Release date: 3 August 2018
Exceptional, dry weather has had significant impact on the county’s verges. Grass growth has been reduced to such an extent that West Sussex Highways is taking proactive steps to continue to make best use of the available resources.
Bob Lanzer, Cabinet Member for Highways and Infrastructure, said: “With the exceptionally dry weather, grass growth has been reduced to such an extent that there is little value in continuing our usual cycle of grass cutting.
“With this weather likely to continue over the next fortnight, we have decided to suspend the urban grass cutting for at least the next four weeks. Instead, we will utilise that freed-up resource to tackle areas which might otherwise be overlooked.
“Primarily, the focus will be on footpaths in urban areas, known as ‘twittens’, and cutting back on overgrown vegetation which has been reported as a concern.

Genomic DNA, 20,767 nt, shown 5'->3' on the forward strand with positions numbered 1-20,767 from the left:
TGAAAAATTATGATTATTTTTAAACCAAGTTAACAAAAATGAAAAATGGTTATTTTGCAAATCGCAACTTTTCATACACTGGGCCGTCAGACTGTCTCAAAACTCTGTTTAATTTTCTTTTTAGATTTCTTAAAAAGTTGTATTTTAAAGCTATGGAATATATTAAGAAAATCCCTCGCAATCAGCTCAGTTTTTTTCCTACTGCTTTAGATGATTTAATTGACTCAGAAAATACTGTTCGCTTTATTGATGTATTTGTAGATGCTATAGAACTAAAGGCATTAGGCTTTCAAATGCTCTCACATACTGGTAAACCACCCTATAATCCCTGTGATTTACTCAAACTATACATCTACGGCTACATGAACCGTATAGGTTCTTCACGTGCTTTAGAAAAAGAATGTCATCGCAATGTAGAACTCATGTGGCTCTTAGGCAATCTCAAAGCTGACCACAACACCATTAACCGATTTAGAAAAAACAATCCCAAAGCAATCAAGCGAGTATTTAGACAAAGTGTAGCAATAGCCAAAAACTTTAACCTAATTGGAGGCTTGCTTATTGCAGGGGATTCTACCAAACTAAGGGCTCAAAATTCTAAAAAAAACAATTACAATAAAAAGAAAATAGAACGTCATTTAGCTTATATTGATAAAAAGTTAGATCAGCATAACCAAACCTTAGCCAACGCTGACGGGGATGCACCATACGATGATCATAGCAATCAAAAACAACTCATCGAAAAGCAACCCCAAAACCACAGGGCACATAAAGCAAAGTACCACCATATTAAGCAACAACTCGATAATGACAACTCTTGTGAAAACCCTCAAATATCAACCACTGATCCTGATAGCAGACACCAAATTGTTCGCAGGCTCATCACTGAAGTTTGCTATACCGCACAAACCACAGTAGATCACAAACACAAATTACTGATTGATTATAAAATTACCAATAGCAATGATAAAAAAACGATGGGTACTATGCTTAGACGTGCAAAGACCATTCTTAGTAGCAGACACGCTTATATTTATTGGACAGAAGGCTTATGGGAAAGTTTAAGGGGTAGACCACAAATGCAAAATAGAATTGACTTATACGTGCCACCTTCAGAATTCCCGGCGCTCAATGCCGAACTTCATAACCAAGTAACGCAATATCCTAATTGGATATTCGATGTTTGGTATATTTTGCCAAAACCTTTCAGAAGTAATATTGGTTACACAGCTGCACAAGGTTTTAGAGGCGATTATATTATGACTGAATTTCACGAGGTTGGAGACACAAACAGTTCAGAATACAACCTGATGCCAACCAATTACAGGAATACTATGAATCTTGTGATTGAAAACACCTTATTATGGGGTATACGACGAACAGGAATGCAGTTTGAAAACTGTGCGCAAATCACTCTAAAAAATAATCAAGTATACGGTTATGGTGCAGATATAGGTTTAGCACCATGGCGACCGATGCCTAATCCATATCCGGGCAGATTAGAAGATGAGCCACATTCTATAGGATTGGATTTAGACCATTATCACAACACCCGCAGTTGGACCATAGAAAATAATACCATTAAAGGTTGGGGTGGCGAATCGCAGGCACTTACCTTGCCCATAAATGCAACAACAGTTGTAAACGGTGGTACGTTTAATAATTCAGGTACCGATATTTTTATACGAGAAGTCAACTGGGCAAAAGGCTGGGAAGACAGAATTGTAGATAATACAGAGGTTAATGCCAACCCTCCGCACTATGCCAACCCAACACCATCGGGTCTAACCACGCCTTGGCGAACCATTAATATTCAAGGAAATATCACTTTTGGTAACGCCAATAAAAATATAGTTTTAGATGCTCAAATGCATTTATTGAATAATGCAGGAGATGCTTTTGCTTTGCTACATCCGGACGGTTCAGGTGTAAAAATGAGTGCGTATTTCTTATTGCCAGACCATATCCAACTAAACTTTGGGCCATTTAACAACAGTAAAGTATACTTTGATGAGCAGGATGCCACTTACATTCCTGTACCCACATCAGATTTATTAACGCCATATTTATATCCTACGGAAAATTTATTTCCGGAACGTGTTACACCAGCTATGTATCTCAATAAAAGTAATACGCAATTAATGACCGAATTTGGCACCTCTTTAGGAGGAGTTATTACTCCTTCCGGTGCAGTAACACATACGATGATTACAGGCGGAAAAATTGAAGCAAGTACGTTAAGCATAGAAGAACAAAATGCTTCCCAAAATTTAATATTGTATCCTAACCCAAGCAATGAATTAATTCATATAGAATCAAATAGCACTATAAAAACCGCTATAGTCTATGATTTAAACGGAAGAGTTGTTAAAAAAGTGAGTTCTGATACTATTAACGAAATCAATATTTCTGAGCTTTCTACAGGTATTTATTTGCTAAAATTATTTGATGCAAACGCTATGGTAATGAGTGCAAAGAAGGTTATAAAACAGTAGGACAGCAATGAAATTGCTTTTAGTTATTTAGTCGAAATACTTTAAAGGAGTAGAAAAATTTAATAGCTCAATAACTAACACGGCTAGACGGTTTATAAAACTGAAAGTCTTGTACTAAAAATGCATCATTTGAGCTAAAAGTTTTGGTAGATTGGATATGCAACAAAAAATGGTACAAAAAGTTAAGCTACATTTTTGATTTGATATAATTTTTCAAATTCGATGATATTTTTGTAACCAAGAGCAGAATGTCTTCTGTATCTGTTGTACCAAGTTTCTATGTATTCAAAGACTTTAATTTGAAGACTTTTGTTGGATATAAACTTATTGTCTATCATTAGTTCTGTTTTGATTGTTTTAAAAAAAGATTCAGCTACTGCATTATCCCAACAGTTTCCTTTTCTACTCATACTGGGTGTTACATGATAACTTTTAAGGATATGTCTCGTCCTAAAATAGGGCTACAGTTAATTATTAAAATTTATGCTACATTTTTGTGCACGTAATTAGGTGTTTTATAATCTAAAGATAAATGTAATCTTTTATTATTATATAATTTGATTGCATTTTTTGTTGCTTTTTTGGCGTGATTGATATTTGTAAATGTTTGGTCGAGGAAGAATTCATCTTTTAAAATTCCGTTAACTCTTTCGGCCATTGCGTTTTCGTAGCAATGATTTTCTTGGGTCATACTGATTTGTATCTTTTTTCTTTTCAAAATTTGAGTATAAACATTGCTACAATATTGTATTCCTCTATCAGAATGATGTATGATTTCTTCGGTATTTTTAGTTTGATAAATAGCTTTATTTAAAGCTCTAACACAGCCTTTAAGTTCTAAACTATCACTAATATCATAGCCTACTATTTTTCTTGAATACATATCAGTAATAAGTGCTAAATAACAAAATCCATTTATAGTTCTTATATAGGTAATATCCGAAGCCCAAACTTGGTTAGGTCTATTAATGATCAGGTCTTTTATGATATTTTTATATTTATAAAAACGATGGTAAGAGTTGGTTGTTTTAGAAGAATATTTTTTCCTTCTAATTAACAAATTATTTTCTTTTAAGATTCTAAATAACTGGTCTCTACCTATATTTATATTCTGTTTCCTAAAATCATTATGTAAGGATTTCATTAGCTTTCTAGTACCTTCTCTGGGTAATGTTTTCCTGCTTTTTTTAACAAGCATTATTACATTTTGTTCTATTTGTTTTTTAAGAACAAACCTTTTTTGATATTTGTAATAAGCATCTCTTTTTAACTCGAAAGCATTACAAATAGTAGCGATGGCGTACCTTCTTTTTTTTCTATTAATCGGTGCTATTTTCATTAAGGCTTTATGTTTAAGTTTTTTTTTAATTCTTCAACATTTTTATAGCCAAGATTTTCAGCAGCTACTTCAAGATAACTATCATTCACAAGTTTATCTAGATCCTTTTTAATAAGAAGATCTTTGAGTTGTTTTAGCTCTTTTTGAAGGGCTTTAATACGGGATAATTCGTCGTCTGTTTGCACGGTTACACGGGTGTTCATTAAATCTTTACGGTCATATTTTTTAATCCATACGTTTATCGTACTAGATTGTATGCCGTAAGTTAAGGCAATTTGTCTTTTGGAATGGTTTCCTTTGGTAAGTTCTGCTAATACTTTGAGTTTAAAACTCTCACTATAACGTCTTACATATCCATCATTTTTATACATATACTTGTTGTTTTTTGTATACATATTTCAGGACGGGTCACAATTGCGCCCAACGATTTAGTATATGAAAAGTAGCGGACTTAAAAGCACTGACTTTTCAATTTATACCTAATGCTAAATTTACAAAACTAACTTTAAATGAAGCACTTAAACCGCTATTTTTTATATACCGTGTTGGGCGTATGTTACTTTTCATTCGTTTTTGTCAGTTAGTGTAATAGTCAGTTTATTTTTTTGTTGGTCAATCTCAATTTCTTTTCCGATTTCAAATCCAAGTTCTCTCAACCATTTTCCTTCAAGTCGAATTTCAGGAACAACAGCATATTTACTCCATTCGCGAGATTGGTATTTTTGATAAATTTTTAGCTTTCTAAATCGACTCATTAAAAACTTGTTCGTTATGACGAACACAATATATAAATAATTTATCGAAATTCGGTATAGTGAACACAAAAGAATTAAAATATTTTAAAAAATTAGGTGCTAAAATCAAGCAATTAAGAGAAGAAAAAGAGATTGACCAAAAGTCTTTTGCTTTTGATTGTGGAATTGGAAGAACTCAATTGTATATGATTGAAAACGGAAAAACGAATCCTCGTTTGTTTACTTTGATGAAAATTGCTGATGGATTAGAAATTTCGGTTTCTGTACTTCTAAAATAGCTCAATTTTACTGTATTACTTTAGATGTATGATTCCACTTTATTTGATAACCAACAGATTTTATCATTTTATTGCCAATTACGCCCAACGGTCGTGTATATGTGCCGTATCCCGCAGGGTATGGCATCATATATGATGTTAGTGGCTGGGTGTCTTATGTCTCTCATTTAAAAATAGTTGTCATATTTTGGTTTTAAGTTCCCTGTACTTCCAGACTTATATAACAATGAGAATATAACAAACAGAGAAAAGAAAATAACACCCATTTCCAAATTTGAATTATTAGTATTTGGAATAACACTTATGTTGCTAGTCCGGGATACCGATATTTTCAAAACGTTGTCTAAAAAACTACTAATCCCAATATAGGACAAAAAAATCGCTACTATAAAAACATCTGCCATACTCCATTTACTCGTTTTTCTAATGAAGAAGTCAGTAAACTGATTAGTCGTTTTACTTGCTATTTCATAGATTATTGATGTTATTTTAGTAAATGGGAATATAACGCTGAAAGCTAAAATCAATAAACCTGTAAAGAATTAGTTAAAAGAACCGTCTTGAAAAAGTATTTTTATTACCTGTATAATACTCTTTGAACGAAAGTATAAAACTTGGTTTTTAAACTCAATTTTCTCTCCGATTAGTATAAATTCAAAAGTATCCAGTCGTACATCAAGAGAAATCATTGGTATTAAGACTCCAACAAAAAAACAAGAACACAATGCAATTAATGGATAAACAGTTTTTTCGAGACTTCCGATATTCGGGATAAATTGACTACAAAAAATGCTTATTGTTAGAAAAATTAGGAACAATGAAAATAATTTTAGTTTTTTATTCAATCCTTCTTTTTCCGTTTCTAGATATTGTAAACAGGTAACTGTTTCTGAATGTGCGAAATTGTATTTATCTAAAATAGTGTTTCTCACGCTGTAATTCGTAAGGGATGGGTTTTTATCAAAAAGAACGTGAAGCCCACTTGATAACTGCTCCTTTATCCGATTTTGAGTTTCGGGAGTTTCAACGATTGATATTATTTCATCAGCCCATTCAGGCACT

“The West Sussex Highways team will work closely with the contractor to continually monitor the growth and the grass cutting schedule will be resumed when necessary.”
Two of the grass-cutting crews will finish the rural cut and re-visit any areas identified as having been missed.
Grass cutting facts:
- Scheduling grass cutting is a difficult balancing act, as growth is so dependent on seasonal factors, such as rain and sunshine. West Sussex Highways’ aim is to space the cuts so the grass is maintained at a reasonable level.
- We currently cut urban grass maintained at public expense up to seven times per year between March and November.
- There is no statutory requirement to provide a minimum level of grass cutting over and above that needed to ensure the highway is safe. However, nationally-recognised guidance suggests five cuts in urban areas would achieve a reasonable balance between maintaining the street scene and ensuring highway safety. West Sussex Highways currently provides seven cuts in urban areas, which is well above this recommendation.
- We cut the county’s rural grass up to three times per year in the same period.